HispaBrick is a free online magazine written by and for Lego fans.
If you are a model-train enthusiast, Classic Toy Trains is published with you in mind.
Collect These Figures and Accessories is a nostalgic look back at Star Wars toy advertising between 1977 and 1986.
Over the course of 268 pages, author Chris Wilkins provides a trip down memory lane for C64 fans, retro-gamers, and computing nostalgia enthusiasts.
Retro video-game enthusiasts, you’re not alone! Head over to Retro Gamer to find your comrades.
Fans of classic science fiction rejoice! The Internet Archive has gathered the entire collection of If, a magazine dedicated to publishing unique science fiction writing.
The children’s book Awesome Minds: The Inventors of LEGO® Toys is colorful and engaging, just like LEGO bricks themselves.
Free Comic Book Day is this Saturday, May 7th. To celebrate, here are 9 fast facts about Stan Lee, former president and chairman of Marvel Comics.
Produced by a team of volunteer retro-gaming aficionados, Classic Console showcases video game classics from 1972-1999.
Reminisce is a nostalgia-themed magazine from Reader’s Digest Association. The magazine features reader-contributed photographs, stories, and memories of the 1900s to the 1980s.
Take a trip back to your childhood with Playset Magazine. Published six times per year the magazine is primarily focused on atomic age play sets from the Louis Marx & Co. toy company.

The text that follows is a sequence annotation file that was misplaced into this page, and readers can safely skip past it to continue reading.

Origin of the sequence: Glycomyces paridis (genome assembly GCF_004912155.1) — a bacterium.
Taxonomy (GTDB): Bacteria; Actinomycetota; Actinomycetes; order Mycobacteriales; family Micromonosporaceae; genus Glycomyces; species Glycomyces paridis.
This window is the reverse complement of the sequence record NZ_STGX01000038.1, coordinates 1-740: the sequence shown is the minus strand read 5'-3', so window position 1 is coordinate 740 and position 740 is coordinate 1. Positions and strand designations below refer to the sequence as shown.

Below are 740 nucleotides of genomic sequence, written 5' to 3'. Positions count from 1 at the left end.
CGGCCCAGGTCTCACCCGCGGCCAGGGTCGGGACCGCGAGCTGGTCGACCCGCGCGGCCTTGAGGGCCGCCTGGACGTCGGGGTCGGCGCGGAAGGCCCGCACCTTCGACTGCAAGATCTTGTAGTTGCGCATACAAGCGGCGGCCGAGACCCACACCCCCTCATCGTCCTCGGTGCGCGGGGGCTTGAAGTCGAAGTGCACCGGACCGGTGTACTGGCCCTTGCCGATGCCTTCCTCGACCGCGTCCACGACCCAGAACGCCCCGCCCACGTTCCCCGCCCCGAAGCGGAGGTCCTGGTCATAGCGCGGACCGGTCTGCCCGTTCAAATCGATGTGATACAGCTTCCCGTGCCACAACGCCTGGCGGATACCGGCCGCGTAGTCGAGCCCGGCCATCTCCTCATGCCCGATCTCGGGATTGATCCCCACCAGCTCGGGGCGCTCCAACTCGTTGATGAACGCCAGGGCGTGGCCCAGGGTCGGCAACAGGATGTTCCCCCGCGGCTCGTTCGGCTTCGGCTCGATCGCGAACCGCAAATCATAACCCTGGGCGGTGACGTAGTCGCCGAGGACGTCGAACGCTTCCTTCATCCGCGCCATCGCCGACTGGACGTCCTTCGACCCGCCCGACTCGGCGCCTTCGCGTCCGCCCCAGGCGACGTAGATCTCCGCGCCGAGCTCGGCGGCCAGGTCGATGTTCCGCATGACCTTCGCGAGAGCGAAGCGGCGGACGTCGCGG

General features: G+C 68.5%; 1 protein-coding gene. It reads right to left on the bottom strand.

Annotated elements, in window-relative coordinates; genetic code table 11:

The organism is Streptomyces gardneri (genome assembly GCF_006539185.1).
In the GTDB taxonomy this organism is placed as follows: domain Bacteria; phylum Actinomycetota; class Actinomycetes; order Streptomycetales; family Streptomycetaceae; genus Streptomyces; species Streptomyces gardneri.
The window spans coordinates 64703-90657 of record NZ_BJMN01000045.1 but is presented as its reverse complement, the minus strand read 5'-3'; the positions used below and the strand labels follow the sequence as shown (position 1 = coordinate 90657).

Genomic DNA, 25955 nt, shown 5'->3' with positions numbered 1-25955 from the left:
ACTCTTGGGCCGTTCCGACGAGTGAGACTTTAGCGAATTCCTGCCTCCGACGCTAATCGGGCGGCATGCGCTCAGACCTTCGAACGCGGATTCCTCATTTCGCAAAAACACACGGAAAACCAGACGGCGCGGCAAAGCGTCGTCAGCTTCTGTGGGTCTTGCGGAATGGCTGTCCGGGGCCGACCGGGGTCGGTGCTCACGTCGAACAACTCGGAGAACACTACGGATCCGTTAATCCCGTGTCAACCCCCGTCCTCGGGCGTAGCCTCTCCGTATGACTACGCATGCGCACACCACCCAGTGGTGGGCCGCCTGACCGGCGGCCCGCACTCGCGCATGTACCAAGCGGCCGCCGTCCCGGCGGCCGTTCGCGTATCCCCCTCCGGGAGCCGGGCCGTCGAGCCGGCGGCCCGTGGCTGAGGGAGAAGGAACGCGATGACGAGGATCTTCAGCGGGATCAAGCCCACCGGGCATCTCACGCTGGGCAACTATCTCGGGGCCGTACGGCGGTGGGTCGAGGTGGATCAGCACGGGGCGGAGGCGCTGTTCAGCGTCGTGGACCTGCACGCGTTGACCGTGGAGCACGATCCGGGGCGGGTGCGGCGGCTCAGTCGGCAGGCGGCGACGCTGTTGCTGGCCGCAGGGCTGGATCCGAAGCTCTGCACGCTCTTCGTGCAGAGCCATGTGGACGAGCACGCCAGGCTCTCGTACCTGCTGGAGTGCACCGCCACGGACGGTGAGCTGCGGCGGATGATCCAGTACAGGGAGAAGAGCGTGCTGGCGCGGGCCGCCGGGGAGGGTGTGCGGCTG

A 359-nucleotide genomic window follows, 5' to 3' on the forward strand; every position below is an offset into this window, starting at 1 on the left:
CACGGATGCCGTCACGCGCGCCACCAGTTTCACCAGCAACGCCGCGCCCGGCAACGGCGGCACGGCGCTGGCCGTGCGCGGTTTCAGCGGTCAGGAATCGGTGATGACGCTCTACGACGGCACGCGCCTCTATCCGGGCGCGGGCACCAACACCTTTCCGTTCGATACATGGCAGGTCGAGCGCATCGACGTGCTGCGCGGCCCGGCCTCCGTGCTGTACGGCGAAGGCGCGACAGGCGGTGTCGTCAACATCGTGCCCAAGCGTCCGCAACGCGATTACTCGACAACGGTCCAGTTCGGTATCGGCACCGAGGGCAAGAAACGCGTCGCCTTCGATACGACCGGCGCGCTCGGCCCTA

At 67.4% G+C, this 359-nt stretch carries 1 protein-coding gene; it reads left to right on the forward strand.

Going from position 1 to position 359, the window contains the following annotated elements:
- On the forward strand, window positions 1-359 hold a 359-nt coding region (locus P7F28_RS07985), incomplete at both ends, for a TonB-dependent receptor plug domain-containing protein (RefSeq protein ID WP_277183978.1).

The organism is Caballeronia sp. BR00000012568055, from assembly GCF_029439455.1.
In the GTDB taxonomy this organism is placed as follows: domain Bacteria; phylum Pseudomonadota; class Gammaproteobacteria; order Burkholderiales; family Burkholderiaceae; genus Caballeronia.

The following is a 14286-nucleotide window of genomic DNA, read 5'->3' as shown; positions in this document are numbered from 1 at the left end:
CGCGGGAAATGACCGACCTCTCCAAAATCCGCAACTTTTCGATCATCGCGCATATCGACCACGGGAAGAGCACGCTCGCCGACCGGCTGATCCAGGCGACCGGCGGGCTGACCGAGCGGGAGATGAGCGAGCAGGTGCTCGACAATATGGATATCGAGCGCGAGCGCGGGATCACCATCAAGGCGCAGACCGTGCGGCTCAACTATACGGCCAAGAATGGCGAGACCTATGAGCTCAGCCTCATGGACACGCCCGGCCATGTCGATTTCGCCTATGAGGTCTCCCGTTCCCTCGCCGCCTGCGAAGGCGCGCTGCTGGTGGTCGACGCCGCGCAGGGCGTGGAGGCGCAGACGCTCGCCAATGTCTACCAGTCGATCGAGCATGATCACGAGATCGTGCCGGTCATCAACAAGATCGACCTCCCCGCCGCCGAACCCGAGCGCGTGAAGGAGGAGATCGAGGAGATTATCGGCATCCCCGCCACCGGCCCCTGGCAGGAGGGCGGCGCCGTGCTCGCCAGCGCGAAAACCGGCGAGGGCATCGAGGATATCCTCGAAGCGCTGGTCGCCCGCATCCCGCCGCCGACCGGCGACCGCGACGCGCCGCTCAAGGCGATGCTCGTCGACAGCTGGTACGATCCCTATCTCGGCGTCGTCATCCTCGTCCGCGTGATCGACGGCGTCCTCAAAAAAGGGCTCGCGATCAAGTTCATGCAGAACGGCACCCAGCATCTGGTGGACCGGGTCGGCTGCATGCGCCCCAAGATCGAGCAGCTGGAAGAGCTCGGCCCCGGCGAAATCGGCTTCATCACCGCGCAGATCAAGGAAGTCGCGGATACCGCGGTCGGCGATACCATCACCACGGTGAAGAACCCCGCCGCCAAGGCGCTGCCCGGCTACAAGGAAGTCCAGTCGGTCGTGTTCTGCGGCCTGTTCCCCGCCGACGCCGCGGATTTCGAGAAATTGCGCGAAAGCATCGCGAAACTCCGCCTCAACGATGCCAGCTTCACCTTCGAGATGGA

Author Jon Morris’ The League of Regrettable Superheroes is like a who’s-who of the Superhero D-list.
Starlog was a magazine published between 1976-2008 that focused on science fiction films and television programs. Issues have now been digitized for your viewing pleasure.
If you’re a fan of LEGO, Republic 66 Media has you covered, with two LEGO-themed magazines: Bricks and Bricks Culture.
Produced from 2001-2007, Super7 Magazine began with a focus on vintage Japanese toys and quickly expanded to include such innovative toy designers and artists such as KAWS, Baseman, and Bwana Spoons.
Over the course of 144 pages, author Brian Heiler has paid tribute to an oft-forgotten niche of off-brand, easily breakable, and ultimately disposable plastic toys that were typically available in supermarket checkout lines, variety stores, and pharmacy shelves.
Part history primer, part exposé, The Real Toy Story is a literary roller-coaster ride. Author Eric Clark offers up a robust, hard-hitting look at the toy industry circa 2007.
For anyone interested in game theory, design, and play, A Gamut of Games is required reading and a worthy addition to your bookshelf.